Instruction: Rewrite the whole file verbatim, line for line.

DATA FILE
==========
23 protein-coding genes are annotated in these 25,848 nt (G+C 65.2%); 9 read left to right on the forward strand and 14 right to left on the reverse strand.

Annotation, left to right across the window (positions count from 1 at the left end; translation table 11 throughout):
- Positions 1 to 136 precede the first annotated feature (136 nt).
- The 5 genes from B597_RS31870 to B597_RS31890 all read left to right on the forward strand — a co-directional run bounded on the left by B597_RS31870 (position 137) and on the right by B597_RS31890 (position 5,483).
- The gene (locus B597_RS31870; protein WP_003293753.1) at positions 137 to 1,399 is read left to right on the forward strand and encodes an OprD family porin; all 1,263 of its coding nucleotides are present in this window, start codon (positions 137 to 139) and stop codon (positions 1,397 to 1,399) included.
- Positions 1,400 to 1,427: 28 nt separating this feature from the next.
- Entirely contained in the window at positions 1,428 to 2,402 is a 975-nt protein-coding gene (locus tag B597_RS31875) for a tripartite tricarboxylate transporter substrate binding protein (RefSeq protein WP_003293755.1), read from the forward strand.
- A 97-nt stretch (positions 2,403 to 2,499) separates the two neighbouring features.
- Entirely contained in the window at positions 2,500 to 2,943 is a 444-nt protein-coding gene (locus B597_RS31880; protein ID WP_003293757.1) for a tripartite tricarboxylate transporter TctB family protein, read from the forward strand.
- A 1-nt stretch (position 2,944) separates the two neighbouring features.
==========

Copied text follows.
23 protein-coding genes are annotated in these 25,848 nt (G+C 65.2%); 9 read left to right on the forward strand and 14 right to left on the reverse strand.

Annotation, left to right across the window (positions count from 1 at the left end; translation table 11 throughout):
- Positions 1 to 136 precede the first annotated feature (136 nt).
- The 5 genes from B597_RS31870 to B597_RS31890 all read left to right on the forward strand — a co-directional run bounded on the left by B597_RS31870 (position 137) and on the right by B597_RS31890 (position 5,483).
- The gene (locus B597_RS31870; protein WP_003293753.1) at positions 137 to 1,399 is read left to right on the forward strand and encodes an OprD family porin; all 1,263 of its coding nucleotides are present in this window, start codon (positions 137 to 139) and stop codon (positions 1,397 to 1,399) included.
- Positions 1,400 to 1,427: 28 nt separating this feature from the next.
- Entirely contained in the window at positions 1,428 to 2,402 is a 975-nt protein-coding gene (locus tag B597_RS31875) for a tripartite tricarboxylate transporter substrate binding protein (RefSeq protein WP_003293755.1), read from the forward strand.
- A 97-nt stretch (positions 2,403 to 2,499) separates the two neighbouring features.
- Entirely contained in the window at positions 2,500 to 2,943 is a 444-nt protein-coding gene (locus B597_RS31880; protein ID WP_003293757.1) for a tripartite tricarboxylate transporter TctB family protein, read from the forward strand.
- A 1-nt stretch (position 2,944) separates the two neighbouring features.